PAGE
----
Comox councillor Nicole Minions. (Supplied by Nicole Minions)
COMOX, B.C. – Comox councillor Nicole Minions realizes that ridding the town of single use plastic bags and straws won’t happen overnight.
So, with an eye on the future, Minions put forth a notice of motion during Wednesday’s council meeting.
The motion is for staff to create a report on the potential ban of single-use plastic bags and straws in the town.
At a future meeting, councillors will vote on whether or not staff should proceed with putting together a report on the issue.
“I’m really interested in how we divert things from the landfills,” Minions told the MyComoxValleyNow.com newsroom. “As populations grow and consumption grows, it’s becoming a real challenge.”
According to ReUseThisBag.com, every year, one trillion single use plastic bags are used, equating to two million per minute.
The Comox Valley Nurses for Health and the Environment are also pushing for a Comox-wide ban, and say single-use bags present an ecological danger because they degrade into microplastics and further leach into soils, groundwater, and the ocean.
“(A ban) is one of those things that, for the environment, it will make a difference and for individuals… hopefully it’s more of a discomfort to change our habits,” Minions said.
Communities across Vancouver Island including Parksville, Qualicum, Tofino, Esquimalt, Saanich, and Campbell River are in different stages of creating a bylaw, whether it’s researching or putting a bylaw in place.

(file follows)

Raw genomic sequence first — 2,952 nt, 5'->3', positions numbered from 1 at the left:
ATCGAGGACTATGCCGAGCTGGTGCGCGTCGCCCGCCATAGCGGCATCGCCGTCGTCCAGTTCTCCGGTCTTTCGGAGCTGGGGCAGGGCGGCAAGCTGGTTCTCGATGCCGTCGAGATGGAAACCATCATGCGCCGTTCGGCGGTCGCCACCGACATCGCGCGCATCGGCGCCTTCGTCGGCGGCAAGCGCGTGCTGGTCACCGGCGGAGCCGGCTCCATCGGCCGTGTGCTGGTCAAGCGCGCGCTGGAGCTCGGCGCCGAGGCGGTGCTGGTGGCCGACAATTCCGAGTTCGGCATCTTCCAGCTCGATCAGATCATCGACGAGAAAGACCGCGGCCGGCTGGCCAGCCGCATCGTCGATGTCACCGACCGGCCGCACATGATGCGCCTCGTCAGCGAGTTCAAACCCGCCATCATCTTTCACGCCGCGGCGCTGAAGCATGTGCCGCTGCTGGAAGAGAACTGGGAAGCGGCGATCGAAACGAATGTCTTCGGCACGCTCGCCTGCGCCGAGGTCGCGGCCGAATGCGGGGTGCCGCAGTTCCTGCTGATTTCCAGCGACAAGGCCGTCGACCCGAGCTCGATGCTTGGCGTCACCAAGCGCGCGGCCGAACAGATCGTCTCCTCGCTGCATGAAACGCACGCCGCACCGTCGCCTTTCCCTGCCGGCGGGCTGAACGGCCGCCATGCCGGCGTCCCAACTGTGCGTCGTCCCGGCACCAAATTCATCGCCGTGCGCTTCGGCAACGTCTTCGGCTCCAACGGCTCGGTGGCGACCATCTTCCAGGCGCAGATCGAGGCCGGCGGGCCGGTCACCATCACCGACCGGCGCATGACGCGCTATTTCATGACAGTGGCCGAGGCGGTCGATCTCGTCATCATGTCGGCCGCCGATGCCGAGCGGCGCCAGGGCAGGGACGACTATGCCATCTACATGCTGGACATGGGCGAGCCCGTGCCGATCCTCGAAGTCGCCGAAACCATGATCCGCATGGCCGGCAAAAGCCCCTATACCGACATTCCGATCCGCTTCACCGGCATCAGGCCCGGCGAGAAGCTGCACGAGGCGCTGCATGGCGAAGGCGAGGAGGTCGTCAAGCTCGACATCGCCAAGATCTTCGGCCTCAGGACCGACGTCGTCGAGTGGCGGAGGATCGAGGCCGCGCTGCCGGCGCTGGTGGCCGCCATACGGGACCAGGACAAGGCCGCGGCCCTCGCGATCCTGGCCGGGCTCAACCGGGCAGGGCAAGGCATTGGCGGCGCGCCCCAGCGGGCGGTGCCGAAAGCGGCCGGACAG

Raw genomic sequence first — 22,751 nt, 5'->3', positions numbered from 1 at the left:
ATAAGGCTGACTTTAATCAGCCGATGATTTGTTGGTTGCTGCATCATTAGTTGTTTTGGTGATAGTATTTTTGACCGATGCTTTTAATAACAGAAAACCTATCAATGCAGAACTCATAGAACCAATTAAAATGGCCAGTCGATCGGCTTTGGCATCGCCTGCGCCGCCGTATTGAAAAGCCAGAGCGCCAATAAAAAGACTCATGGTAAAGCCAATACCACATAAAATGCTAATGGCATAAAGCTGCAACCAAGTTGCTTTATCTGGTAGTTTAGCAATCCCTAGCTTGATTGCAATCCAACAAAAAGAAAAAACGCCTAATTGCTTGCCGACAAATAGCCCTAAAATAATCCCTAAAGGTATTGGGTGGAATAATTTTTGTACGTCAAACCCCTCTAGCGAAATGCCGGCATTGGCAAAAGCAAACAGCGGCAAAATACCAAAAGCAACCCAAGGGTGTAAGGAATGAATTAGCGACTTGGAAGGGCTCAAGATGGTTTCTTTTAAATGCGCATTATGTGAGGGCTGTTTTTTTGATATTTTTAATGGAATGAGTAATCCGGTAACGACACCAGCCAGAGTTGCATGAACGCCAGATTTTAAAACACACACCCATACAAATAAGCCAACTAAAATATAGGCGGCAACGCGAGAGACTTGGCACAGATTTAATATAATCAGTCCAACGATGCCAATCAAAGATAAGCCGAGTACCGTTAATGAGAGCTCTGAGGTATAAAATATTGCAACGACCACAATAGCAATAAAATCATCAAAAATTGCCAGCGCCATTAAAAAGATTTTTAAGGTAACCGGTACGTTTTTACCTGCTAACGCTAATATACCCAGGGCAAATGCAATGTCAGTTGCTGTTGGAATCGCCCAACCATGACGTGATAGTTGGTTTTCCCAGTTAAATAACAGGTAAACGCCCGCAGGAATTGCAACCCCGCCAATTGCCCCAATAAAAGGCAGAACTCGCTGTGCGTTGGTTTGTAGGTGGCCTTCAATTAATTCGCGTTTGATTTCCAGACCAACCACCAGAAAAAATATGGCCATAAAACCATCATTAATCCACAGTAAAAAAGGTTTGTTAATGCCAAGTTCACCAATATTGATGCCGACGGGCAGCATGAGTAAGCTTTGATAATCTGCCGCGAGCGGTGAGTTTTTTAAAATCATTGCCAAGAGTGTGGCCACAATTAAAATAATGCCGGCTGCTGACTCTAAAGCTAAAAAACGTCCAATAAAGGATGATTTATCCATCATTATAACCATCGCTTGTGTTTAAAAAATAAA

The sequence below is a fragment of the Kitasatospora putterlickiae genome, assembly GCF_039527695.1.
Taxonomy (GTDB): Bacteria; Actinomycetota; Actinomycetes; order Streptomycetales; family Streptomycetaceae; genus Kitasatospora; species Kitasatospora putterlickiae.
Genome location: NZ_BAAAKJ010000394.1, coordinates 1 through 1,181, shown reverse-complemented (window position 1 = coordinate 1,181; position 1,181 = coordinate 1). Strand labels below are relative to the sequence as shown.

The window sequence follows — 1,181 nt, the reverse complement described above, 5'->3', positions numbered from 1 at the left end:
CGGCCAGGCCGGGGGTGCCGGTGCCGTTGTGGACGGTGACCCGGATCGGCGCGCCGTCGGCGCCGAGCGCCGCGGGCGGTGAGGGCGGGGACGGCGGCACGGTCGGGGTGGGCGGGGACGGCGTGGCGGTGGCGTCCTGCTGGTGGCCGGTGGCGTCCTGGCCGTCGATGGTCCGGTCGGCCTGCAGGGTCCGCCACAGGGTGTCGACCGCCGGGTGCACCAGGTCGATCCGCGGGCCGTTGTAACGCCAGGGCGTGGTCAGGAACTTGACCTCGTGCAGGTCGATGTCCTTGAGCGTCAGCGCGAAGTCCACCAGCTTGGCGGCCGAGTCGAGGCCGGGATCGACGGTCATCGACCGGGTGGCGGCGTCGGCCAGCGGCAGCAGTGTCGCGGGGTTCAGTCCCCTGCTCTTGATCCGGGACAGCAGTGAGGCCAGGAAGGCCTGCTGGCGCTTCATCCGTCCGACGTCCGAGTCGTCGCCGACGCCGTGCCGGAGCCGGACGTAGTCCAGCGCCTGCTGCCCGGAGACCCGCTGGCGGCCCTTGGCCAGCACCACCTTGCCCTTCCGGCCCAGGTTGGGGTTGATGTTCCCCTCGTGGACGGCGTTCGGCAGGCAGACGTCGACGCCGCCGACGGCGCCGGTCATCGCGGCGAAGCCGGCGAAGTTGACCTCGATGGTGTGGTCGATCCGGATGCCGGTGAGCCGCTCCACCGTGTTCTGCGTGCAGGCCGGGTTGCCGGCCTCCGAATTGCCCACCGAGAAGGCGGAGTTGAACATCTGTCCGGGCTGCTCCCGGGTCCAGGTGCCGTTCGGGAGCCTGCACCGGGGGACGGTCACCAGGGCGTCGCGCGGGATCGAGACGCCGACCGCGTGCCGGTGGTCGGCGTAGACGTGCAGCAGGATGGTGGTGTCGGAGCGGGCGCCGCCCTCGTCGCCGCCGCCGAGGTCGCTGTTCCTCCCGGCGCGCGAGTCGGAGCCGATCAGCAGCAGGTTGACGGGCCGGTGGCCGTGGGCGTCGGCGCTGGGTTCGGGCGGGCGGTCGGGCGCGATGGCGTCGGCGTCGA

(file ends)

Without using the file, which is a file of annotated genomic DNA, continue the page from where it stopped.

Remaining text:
Even if a future bylaw exists, Minions said people will still be able to purchase plastic garbage bags and plastic straws in bulk from local retailers.
“It would be affecting things like, grocery stores, potentially,” Minions said. “Restaurants would also be considered single-use.”
She said local restaurants are already switching to paper straws.
Ultimately, Minions would like to see the town lighten its environmental footprint on local landfills.
“Somewhere around four percent of the landfill has single-use plastic bags,” she said. “So (a ban) something that, if local communities decided to do, I think that the residents and businesses can transition to that.”
She said, if approved, the process could take about six months to implement.
“The public feedback portion, a lot of it happened during the election campaigning,” Minions said. “It’s something that a lot of us heard positive things on, just from talking to people, and so it was one of the topics that came up with people asking, ‘Is this a council that is willing to do that.’